And indeed, some of the information the movie presents is jaw-dropping. The type of equipment these SWAT teams are armed with is insane, as are the figures about the rising use of SWAT teams in general. And as we follow along with Dub’s journey and watch him piece together what likely happened in these deadly incidents of police force, it’s hard not to be moved.

Police brutality is a large, complex matter and even at nearly two hours long, the movie doesn’t feel like a definitive look at everything at play. Then again, it also doesn’t really need to be. It barely gets into the matter of race (though the “talking head” interview subjects do thankfully mention it). This is probably partly because the film only examined specific Utah-based incidents and partly because racial profiling is an issue in desperate need of its own thorough documentary.

Dub’s crime scene examinations often play out like a Hollywood thriller. Because of this and because of the harrowing nature of the stories it tells, Peace Office is actually one of the most intense movie-watching experiences I’ve had recently. It’s a straight-ahead style of documentary, yes, but Peace Officer proves that sometimes all you need is the meat-and-potato facts to tell an effective, affecting story.


Hot Docs 2015: Breaking a Monster

Breaking a Monster 2

We’ve all seen the familiar arc of a rising musician in so many film biopics that you can probably recite it along with me: The musician toils in their humble beginnings, uses their talent and determination to get noticed, finds success (usually compromising their artistry at the demand of The Man along the way), gets caught up in a world of excess, watches their professional and personal world crumble as a result, and –if they’re lucky – makes it out alive on the other side. The only difference in music doc Breaking a Monster’s narrative arc is that it isn’t all happening to Johnny Cash – it’s happening to a bunch of 13-year-olds.

Unlocking the Truth became something of a viral phenomenon last year when they inked a $1.8 million record deal with Sony. After blowing up online, the trio of African American Brooklyn pre-teens were thrust into a world of press, festival gigs, and TV appearances; and, as Luke Meyer’s new documentary shows, even the most articulate and mature kids probably aren’t ready to handle that level of exposure. Breaking a Monster charts the band’s rise from busking on the streets to navigating the red-tape wasteland of today’s music industry. Cue the exhilarating live performances, screaming fans, arguments with the label bigwigs, and confiscated Coke (note that’s Coke, not coke).

One great thing about Breaking a Monster is that it doesn’t lionize or demonize any of its subjects. We root for the lads of Unlocking the Truth, but they also frequently come across as bratty and annoying (as, you know, almost all 13-year-old boys would). And while band’s resident “momager” seems to have the best intentions for the boys, but her decision to effectively sell them off to Sony is not a clear-cut one. To that end, while the suits at the record label may be out-of-touch at best and shady money-grubbers at worst, they’re also not presented as inhuman; one of the film’s strengths is that the music biz is presented in a refreshing un-glamorous way.

In a way, though, Meyer almost goes a little too easy on everyone involved, just skirting around some of the darker, more interesting undercurrents of the story. For example, the issue of the band’s race is only touched upon in one scene, where frontman Malcolm shows that he’s a little less naïve than we thought and understands the possible “novelty” appeal of an all-black metal band. Meyer also doesn’t get into the current state of the music industry much, even though it’s clearly heavily dictating the band’s stunted success. He instead focuses much more on the boys, which, while it makes for an entertaining watch, it feels like a slightly incomplete telling of the band’s nascent career.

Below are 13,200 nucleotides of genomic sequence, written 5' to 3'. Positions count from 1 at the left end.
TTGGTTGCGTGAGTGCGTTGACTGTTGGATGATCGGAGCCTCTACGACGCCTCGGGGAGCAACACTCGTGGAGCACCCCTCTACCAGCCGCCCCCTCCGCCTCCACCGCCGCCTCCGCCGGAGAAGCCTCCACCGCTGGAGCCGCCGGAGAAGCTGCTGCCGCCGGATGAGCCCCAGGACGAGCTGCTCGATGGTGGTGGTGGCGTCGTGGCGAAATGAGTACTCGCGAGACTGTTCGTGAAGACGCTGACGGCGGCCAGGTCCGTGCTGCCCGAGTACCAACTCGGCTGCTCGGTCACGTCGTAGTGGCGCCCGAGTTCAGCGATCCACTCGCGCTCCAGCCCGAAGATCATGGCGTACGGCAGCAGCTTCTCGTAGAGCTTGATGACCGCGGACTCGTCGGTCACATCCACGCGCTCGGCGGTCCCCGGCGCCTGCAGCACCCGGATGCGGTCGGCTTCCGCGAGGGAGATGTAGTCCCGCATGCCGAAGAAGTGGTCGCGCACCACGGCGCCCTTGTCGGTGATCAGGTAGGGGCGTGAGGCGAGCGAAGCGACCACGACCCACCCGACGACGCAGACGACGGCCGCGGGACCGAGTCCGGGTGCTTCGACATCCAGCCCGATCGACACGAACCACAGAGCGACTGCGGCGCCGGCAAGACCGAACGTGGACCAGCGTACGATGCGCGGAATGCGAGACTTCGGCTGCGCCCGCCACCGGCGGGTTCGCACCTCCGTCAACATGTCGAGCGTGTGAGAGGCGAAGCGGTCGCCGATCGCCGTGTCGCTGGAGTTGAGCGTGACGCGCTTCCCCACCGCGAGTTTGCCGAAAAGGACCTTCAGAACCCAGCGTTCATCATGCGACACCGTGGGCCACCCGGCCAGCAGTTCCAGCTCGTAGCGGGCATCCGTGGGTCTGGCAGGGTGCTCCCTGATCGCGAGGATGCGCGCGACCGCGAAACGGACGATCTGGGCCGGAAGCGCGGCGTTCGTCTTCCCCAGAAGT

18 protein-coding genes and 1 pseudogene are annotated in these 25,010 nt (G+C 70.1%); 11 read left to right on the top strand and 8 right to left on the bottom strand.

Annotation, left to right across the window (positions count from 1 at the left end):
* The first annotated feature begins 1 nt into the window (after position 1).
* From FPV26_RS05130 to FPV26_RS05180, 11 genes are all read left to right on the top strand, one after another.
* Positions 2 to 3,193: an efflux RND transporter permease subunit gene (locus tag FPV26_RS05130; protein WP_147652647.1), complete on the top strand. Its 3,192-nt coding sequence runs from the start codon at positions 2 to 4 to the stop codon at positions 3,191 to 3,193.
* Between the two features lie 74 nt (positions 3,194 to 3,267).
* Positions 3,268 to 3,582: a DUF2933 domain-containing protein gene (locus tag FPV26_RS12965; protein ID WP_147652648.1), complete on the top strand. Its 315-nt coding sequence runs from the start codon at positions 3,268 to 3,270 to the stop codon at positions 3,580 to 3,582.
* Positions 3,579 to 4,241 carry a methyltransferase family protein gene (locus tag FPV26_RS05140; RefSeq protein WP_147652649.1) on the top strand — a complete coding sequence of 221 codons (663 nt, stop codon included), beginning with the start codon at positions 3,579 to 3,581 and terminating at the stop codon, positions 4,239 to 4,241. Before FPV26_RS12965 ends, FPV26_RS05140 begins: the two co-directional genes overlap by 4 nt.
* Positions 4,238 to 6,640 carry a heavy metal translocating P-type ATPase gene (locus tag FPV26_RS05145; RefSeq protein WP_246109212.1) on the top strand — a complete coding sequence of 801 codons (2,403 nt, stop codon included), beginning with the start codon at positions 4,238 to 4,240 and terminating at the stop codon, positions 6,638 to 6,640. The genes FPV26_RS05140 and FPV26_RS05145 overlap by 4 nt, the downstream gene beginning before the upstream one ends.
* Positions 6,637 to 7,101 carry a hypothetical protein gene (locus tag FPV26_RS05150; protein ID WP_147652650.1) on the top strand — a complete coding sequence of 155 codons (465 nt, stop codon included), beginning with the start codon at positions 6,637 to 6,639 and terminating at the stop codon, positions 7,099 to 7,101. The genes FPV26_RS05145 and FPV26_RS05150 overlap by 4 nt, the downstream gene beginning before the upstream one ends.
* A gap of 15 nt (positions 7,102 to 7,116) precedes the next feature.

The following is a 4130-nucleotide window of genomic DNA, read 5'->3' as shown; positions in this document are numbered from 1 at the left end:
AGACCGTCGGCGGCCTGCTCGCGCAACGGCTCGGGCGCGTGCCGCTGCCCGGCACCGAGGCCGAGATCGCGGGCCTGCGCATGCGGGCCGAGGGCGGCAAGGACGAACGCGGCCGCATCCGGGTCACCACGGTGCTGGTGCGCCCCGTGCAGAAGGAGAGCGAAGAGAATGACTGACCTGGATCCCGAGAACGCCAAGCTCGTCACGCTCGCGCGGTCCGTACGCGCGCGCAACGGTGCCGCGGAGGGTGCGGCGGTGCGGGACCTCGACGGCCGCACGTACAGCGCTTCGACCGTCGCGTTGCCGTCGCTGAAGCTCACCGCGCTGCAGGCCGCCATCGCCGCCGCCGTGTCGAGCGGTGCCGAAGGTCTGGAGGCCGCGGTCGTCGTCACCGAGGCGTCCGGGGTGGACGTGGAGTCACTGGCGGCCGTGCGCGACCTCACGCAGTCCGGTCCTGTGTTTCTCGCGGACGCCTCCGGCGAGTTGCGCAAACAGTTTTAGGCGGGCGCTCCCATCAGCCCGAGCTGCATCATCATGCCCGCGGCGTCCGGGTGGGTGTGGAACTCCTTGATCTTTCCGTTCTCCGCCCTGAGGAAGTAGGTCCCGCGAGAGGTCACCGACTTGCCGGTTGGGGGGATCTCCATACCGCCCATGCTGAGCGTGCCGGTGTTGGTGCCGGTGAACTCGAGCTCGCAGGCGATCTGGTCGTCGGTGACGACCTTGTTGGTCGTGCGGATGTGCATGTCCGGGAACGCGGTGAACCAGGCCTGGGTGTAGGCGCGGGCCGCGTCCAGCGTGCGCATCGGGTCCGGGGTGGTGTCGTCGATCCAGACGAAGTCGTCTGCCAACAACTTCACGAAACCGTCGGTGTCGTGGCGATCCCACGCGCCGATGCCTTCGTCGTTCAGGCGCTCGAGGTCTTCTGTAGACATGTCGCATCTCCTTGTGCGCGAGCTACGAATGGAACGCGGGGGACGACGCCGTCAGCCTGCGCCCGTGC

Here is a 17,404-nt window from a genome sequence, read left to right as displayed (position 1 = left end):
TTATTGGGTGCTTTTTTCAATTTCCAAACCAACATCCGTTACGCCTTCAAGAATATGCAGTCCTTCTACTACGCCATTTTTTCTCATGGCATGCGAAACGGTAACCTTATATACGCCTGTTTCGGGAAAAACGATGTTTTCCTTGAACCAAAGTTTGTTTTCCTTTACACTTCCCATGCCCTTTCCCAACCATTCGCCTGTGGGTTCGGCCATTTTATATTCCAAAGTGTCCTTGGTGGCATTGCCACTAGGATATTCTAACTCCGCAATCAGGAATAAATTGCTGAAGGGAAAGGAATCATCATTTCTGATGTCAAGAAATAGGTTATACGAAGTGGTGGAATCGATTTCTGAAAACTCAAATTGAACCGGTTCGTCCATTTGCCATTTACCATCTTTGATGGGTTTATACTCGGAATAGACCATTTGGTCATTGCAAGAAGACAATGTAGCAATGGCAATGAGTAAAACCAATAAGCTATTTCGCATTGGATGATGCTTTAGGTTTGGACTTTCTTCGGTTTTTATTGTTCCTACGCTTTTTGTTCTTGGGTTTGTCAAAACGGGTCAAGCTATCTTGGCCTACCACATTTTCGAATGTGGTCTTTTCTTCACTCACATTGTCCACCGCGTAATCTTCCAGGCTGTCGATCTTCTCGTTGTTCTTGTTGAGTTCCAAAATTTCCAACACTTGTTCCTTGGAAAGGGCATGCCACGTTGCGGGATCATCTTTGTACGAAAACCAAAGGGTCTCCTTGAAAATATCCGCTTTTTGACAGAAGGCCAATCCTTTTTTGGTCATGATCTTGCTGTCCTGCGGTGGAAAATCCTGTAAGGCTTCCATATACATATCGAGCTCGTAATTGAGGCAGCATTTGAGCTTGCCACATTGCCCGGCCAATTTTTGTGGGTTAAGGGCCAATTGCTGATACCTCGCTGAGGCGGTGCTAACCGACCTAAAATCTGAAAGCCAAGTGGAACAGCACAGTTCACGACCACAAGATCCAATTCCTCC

It’s sad to watch the increasing corporatization of Unlocking the Truth. (As the boys continuously complain about, they just want to put out an album already!). But Breaking a Monster is also a fun and accessible documentary, able to please even those with no interest in heavy metal music. All three boys obviously love playing music, and they’re all engaging, fun, and varied subjects. Meyer clearly built a high level of trust with them and while there are moments of obvious self-consciousness around the camera, his behind-the-scenes look at the band feels refreshingly honest. Unlocking the Truth follow a familiar rise-and-fall musician trajectory, but Breaking a Monster works because it gets to the heart of the band members involved.


Hot Docs 2015: Stand By For Tape Back-up

Stand By For Tape Back Up 2

Ross Sutherland’s Stand By for Tape Back-up could semi-loosely be called a “documentary” (hence its inclusion in the 2015 Hot Docs Film Festival), but it’s hardly what most think of when you hear the term.

Sutherland splices together footage from an old VHS tape that he compiled with his grandfather as a child. Anyone who ever recorded from television to VHS knows what this would entail: taped-over fragments of Ghostbusters , snippets of sports games, and laughably dated TV advertisements, mostly. However, Sutherland edits this seemingly random footage into something with a distinctive, evocative rhythm. He also shares his own memories (which often swell into spoken-word-style poetry) over top of the footage.

An experiment like this could have gone very wrong, but while Sutherland’s film occasionally wanders into the self-indulgent, he largely keeps things fresh. His “remixing” of the footage (which frequently involves rewinding and replaying certain segments) combined with his own words reveals new context to the seemingly benign relics he and his grandfather captured on tape. One portion of the film where Sutherland repeats the opening credits of The Fresh Prince of Bel-Air until they take on multiple, entirely new meanings is especially effective.

I’m a fan of writers like Chuck Klosterman who combine universal pop culture touchstones with their own intensely personal experiences. Sutherland now joins those ranks. Stand By for Tape Back-up is partially a loving ode to the analog age, but mostly, it’s an effective meditation on loss and change. Its impact sneaks up on you.